Imperfect Family Caregiving Relationships
By Pamela D Wilson MS, BS/BA, CSA, NCG
Imperfect family caregiving relationships are the result of imperfect relationships between aging parents and adult children or spouses. When families come together in caregiving situations, at family or holiday reunion, or when family members interact in the general course of life, there are often past relationship glitches or hurts that remain an underlying current.
The words “get over it” may be heard when discussions of actions that parents committed years ago come into conversation or when adult children discuss how relationships with brothers or sisters are imperfect. The reality is that family relationships are often imperfect and this fact is brought into clear focus when caregiving becomes a family responsibility.
Imperfect family caregiving relationships result when there is a sense of inequality. When one person contributes more effort, time, or money than another. Elderly parents or spouses may not always be appreciative of the efforts of family caregivers.
In the book, The Caregiving Trap: Solutions for Life’s Unexpected Changes® family relationships are discussed as well as the importance of discussions involving beneficial and necessary conversations of care.
Many times deep introspection is required to improve family relationships. Family counseling and support groups may be beneficial toward working through challenging relationships. Resolving imperfect family caregiving relationships takes work on the part of all persons involved.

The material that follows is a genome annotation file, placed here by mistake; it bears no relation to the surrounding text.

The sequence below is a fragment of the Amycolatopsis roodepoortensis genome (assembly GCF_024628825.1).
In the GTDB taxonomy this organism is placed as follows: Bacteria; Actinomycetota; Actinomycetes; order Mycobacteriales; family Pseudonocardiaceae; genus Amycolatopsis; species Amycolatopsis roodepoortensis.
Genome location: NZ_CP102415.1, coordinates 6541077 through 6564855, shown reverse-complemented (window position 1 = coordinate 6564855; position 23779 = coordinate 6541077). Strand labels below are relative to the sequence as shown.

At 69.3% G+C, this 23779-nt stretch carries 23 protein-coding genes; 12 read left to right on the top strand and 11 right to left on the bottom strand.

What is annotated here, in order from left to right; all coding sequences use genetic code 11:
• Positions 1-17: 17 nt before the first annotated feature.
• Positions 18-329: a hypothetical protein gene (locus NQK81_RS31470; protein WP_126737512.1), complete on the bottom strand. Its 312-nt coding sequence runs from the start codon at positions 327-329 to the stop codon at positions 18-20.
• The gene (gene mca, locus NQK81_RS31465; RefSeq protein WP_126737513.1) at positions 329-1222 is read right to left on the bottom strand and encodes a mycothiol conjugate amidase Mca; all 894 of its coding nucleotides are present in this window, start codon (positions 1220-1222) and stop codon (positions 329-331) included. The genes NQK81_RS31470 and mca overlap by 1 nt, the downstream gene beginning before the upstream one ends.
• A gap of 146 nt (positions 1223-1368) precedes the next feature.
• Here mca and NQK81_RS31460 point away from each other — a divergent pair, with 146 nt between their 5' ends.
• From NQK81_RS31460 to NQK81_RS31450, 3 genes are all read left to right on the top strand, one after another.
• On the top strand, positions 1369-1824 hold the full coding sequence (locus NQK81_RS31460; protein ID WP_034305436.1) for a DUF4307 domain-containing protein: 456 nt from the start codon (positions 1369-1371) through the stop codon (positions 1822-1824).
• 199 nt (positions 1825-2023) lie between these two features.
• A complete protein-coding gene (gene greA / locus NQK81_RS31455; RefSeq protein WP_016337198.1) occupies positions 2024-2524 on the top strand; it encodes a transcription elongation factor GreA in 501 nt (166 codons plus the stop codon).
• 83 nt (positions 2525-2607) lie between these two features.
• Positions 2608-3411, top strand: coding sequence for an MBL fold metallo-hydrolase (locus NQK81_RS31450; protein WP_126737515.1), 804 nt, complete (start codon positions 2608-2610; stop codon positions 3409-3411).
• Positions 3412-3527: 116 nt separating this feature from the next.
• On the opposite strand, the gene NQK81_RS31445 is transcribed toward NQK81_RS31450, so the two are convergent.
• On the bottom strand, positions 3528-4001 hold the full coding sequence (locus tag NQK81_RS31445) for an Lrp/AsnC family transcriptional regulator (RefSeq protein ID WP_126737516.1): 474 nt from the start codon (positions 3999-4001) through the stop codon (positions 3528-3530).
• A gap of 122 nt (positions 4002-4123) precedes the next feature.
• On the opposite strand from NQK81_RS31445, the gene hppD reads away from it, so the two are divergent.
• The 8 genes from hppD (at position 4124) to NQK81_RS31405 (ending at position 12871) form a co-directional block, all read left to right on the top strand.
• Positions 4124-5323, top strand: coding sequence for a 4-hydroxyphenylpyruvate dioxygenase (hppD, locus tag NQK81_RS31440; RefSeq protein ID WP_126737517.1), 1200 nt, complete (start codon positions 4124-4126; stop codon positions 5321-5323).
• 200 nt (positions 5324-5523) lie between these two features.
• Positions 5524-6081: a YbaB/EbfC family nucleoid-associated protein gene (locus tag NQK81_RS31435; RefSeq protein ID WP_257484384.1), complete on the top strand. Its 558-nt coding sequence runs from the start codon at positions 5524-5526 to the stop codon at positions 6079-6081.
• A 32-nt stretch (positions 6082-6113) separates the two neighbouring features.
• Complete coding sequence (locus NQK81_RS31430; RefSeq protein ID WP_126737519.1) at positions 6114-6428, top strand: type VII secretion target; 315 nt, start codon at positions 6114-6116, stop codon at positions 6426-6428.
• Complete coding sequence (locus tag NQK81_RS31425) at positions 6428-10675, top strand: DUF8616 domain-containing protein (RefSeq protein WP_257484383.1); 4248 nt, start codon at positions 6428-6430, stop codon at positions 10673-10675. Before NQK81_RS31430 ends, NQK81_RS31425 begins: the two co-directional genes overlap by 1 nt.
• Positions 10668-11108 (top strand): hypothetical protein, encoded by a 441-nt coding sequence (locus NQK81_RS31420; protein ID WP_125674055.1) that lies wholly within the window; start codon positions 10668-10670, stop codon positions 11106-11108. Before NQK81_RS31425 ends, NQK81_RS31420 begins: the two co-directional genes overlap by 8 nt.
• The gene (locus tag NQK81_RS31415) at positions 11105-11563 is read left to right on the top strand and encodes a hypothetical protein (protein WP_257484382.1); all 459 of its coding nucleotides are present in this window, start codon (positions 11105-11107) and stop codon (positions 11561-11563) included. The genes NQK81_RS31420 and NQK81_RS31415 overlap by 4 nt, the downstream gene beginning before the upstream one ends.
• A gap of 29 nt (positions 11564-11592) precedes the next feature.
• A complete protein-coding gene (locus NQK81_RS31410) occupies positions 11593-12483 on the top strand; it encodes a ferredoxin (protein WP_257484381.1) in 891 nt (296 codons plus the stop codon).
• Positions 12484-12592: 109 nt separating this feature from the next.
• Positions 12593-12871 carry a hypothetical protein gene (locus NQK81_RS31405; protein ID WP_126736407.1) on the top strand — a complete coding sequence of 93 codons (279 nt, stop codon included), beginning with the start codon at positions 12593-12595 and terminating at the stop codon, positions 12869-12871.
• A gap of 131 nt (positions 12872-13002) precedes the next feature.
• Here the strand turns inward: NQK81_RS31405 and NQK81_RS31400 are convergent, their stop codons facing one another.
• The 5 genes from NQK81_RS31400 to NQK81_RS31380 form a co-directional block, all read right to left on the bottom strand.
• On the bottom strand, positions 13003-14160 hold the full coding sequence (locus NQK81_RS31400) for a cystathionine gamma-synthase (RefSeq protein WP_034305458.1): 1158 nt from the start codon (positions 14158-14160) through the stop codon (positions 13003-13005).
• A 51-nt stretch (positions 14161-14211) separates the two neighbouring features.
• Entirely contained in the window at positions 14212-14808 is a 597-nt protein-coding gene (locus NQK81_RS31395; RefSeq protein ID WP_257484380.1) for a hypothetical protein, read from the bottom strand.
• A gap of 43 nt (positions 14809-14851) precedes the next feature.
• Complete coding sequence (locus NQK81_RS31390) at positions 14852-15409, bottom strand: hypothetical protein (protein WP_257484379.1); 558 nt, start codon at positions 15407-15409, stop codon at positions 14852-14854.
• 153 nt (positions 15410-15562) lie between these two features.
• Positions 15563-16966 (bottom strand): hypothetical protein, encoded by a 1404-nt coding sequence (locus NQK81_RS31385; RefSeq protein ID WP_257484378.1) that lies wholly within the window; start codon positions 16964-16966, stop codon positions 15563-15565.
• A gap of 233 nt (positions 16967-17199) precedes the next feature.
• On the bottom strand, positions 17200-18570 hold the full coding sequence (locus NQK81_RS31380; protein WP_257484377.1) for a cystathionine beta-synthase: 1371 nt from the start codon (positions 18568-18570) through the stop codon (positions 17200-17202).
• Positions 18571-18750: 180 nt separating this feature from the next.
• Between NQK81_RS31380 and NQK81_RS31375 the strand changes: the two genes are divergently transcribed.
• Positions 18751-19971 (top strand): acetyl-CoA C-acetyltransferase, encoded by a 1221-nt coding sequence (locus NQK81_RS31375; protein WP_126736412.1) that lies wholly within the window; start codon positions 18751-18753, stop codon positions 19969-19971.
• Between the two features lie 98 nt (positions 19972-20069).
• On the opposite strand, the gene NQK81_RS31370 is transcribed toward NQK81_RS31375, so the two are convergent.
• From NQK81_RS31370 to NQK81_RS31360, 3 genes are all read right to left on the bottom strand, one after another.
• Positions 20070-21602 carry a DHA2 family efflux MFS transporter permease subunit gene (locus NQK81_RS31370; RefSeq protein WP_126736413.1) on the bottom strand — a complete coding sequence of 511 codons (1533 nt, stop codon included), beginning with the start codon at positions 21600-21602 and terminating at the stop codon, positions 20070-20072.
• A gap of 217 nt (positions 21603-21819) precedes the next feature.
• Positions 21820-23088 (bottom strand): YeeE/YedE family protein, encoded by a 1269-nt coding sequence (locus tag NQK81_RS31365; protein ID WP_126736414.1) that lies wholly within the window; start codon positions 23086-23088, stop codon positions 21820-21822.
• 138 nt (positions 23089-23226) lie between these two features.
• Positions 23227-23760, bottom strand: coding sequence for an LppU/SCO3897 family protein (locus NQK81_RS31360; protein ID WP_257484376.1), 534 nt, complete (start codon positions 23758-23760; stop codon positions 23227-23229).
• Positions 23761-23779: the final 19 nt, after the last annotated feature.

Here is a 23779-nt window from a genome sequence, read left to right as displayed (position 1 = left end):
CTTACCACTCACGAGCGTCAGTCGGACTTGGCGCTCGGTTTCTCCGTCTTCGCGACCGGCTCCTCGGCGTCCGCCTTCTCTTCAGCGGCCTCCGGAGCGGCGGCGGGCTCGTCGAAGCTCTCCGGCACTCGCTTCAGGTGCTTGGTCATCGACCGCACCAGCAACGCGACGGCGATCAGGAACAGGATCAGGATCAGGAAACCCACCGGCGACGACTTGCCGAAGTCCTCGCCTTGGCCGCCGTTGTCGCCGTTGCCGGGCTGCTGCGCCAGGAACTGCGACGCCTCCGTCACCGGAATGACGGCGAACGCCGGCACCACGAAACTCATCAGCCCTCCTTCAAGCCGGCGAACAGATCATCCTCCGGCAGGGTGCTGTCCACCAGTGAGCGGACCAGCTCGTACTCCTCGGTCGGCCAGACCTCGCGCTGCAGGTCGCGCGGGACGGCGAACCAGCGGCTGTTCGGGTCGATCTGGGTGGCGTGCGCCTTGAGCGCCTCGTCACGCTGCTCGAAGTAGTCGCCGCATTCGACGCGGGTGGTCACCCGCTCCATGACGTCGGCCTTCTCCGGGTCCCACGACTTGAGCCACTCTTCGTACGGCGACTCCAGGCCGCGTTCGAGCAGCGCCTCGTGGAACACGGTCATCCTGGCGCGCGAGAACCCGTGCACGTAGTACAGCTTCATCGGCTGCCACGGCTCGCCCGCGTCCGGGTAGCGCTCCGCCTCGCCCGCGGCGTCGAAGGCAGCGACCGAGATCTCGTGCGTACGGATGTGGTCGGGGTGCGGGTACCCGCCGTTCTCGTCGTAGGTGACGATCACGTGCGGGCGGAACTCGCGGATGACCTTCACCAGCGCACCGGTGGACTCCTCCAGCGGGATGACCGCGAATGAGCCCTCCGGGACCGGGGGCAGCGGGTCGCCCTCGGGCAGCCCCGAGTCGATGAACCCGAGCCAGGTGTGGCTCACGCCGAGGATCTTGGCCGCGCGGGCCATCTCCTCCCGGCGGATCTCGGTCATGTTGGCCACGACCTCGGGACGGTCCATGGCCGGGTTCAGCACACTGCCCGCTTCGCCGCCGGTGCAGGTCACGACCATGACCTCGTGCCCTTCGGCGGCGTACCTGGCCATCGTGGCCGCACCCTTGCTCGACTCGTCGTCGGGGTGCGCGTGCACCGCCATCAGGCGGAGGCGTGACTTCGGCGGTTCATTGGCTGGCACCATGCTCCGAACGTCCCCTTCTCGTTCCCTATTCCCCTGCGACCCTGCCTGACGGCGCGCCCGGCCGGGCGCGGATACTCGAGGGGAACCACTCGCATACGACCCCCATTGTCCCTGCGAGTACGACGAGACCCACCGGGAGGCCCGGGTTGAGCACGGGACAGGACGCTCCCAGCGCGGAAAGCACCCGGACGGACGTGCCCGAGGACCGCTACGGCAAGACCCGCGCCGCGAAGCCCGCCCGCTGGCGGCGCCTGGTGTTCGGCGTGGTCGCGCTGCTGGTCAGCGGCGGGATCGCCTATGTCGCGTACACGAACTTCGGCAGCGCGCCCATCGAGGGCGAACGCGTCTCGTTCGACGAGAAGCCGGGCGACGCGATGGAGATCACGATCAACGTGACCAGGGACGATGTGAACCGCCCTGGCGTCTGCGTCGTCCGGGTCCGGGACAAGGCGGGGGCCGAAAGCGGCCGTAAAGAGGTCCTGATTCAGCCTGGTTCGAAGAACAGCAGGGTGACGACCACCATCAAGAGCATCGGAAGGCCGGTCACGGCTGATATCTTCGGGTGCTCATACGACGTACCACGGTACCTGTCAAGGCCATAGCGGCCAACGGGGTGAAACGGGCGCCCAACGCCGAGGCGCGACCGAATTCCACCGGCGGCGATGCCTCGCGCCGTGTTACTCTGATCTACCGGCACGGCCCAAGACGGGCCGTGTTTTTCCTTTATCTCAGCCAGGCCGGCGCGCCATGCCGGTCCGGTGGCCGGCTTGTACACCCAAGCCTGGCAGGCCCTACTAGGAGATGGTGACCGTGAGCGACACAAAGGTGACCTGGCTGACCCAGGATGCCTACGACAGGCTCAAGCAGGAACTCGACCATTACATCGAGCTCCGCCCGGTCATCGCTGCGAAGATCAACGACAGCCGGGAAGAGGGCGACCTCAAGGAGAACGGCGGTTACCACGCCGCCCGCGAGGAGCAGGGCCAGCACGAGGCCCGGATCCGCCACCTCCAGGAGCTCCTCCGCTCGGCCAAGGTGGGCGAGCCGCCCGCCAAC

Many times moving forward requires changing the way caregivers and aging parents think about a situation rather than hoping that others will change their actions or behaviors. Sometimes letting go of controlling the outcome of a situation or controlling the way others—especially family members— think, respond or act is the way to move forward.
Judith Sills, Ph.D., in her article, “Let it Go,” provides six tips to move forward and to move past poor choices and imperfect relationships.1 These include: letting go of the past, discarding memorabilia, making amends, changing the story you tell yourself, forgive, and learn to be present. While these tips may not be easy to implement, these concepts are valuable if one wishes to move forward.
How many have family or friends who constantly complain but never take action? The phone rings and we dread listening to complaints. Imperfect family caregiving relationships benefit from learning how to set boundaries.
Empathetic caregivers may feel guilty about being unable to be more supportive. Rather than being held captive by a complainer you might say, “I have three minutes to listen,” and then, “I hear your concerns. Have you thought about what changes you’d like to make?” This statement allows the listener to put a time frame on participation in negative talk and to escape a repeated situation that may permanently damage a relationship.
In moving forward, there is also the aspect of forgiveness. Many individuals hold onto hurts for a lifetime and are angry that the other person in the relationship was not so similarly harmed or derailed. Forgiveness is a gift we give to ourselves in that in deciding that we’ve been holding onto an issue for too long and we realize that continuing to be angry no longer serves us.
Mistakes and injustice happen; life is not fair. It is up to us to decide when we’ve been hanging onto a hurt for too long and to move ahead with our life. We regain our self-esteem when we decide not to remain a victim or to continue to be a participant in an imperfect situation.
1. Sills, Judith Ph.D., “Let it Go,” Psychology Today, November/December 2014. p, 55-59.
©2014, 2021 Pamela D. Wilson, All Rights Reserved. All Articles by Pamela D. Wilson